Engine issue adds to already delayed rides on the Worcester/Framingham Line

Tracks repaired, but delays still expected on Worcester/Framingham Commuter Rail line

BOSTON — Riders had even longer commutes on the Worcester/Framingham Line Friday morning after the first outbound train out of South Station had engine issues and was later canceled, causing delays of up to an hour. And that’s before the extra 30 minutes the T said to add to morning commute times due to damage and repairs from Thursday’s upright derailment at Lansdowne station that damaged tracks.

The 4:40 a.m. outbound train from South Station train was delayed for up to 50 minutes, then canceled just after 5:30, causing late trains up and down the Worcester/Framingham Line.

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Workers repair tracks along the Worcester/Framingham Commuter Rail Line Friday morning after an upright derailment on Dec. 26.
Workers repair tracks along the Worcester/Framingham Commuter Rail Line Friday morning after an upright derailment on Dec. 26. (Boston 25 News Staff)

The added delays come as riders were already advised that inbound and outbound trains would share one section of track, adding at least 30 minutes to trips while the side damaged in an apparent "slow-speed upright derailment” at Lansdowne Station undergoes repairs.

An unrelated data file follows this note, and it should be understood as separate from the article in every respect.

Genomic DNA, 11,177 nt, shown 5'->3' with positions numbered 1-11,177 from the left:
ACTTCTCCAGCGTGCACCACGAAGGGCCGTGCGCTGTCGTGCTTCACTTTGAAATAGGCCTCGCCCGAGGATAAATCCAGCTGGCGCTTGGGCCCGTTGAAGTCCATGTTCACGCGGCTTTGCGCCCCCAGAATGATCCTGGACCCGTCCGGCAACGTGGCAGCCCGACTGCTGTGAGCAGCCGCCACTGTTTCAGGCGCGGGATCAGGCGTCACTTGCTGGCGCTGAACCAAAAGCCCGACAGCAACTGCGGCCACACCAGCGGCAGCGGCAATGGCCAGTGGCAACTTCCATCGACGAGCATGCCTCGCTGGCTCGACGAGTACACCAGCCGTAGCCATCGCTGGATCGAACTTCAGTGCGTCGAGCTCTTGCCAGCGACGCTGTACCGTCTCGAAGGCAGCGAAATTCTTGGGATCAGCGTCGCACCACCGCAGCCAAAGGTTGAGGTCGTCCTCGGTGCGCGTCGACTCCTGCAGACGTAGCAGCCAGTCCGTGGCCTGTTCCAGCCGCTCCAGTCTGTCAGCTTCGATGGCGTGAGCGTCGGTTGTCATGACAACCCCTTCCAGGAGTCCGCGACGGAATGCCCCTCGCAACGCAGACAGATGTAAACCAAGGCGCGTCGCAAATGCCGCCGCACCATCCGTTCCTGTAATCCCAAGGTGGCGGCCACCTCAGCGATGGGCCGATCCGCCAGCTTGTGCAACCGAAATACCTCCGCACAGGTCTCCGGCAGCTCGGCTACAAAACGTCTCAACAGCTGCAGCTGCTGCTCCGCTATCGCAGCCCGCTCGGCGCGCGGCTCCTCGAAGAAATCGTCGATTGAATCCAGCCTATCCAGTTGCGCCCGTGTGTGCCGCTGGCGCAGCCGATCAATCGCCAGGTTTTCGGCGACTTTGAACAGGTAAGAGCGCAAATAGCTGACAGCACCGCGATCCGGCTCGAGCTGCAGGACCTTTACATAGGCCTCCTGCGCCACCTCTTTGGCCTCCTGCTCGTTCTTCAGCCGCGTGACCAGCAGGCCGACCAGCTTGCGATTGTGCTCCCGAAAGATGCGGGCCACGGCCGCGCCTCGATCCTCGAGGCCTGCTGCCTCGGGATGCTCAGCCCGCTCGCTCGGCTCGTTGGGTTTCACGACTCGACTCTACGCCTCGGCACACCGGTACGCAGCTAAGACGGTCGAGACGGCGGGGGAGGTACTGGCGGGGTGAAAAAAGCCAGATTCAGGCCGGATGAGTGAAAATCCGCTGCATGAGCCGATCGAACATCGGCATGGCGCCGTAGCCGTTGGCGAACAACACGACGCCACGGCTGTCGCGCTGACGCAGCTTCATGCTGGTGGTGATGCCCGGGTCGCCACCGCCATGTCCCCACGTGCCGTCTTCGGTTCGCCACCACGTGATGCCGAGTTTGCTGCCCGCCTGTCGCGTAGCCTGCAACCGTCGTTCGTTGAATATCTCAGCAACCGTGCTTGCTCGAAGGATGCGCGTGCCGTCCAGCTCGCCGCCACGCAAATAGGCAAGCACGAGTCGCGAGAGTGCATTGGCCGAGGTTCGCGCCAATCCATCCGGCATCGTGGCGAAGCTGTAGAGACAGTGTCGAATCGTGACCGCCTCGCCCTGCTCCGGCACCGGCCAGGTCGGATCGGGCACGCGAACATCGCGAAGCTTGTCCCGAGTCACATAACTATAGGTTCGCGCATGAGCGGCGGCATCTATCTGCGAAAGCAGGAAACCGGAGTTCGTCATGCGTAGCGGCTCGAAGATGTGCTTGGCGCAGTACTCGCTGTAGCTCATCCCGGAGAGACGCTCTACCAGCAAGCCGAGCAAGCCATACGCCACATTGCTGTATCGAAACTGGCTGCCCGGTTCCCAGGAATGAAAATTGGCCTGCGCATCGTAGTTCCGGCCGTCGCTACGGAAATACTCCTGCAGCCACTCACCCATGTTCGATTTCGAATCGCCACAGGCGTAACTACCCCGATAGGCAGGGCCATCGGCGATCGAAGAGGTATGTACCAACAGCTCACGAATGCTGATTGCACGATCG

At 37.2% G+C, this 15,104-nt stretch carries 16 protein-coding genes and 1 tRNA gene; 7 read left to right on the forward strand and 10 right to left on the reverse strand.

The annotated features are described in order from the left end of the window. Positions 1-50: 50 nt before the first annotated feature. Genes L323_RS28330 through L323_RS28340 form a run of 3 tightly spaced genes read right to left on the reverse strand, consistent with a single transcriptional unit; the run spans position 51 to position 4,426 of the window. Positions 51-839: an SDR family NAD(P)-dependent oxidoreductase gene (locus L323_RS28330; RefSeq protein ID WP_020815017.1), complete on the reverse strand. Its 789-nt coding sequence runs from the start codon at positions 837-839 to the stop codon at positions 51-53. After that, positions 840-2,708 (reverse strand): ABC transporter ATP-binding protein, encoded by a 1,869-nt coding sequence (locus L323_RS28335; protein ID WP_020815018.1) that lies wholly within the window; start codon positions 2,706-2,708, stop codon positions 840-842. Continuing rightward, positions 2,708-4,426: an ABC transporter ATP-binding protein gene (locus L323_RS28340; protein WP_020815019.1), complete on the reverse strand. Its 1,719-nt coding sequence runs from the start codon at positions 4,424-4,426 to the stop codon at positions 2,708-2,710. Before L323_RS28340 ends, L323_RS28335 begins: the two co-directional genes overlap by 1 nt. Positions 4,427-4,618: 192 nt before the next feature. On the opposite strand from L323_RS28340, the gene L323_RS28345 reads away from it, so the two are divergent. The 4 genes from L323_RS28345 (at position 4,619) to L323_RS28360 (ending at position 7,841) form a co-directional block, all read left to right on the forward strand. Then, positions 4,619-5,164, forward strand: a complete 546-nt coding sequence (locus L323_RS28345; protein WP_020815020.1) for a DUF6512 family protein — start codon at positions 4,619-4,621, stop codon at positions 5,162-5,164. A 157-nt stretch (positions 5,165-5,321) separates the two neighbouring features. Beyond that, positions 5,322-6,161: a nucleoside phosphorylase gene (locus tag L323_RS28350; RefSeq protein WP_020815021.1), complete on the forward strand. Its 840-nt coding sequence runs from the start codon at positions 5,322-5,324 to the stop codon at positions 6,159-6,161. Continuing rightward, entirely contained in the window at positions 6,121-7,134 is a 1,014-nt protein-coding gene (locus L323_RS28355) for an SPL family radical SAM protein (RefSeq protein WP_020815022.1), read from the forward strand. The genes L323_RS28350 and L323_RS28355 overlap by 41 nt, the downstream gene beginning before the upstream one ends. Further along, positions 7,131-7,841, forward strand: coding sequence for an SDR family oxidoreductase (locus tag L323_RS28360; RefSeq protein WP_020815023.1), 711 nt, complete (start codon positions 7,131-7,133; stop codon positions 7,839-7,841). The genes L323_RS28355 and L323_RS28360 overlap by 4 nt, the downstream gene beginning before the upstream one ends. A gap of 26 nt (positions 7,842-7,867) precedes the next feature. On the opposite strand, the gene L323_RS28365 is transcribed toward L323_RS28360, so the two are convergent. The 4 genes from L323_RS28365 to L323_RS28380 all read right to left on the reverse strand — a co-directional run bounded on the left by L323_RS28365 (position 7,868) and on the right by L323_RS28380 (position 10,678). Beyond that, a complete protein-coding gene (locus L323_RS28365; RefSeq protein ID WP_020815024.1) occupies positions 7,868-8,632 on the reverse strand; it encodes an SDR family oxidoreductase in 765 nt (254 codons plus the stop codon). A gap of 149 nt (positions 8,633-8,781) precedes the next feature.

MBTA General Manager Steve Poftak told Boston 25 News Friday morning that track repairs were completed overnight and both tracks through Lansdowne Station are now operating, but delays of up to 30 minutes will continue on some trains, he said, adding passengers should check for the latest updates on the Commuter Rail’s Twitter account or website.

By 2 p.m. Friday, Keolis told Boston 25 News “considerable progress” was made to repair the track infrastructure. Keolis said “while some trains this evening may operate with delays of 10 to 20 minutes, regularly scheduled train service is expected to operate this weekend and Monday.”

Thursday’s incident caused severe delays along the line into the evening with shuttles taking passengers from South Station to Newtonville Station and all trains terminating and originating at Boston Landing.

An upright derailment on the Red Line, near the JFK/UMass station in June, caused delays for months and heavily damaged signal infrastructure, adding delays to the city’s already stressed public transit system into the fall. That derailment was attributed to “poor electrical connectivity,” in an MBTA report issued in September, which caused an axle to fail and fracture, derailing the train and smashing a signal bungalow.

The derailment at Lansdowne Station, according to Keolis, which operates the Commuter Rail in partnership with the MBTA, is believed to have been caused by an improperly set switch, caused by human error.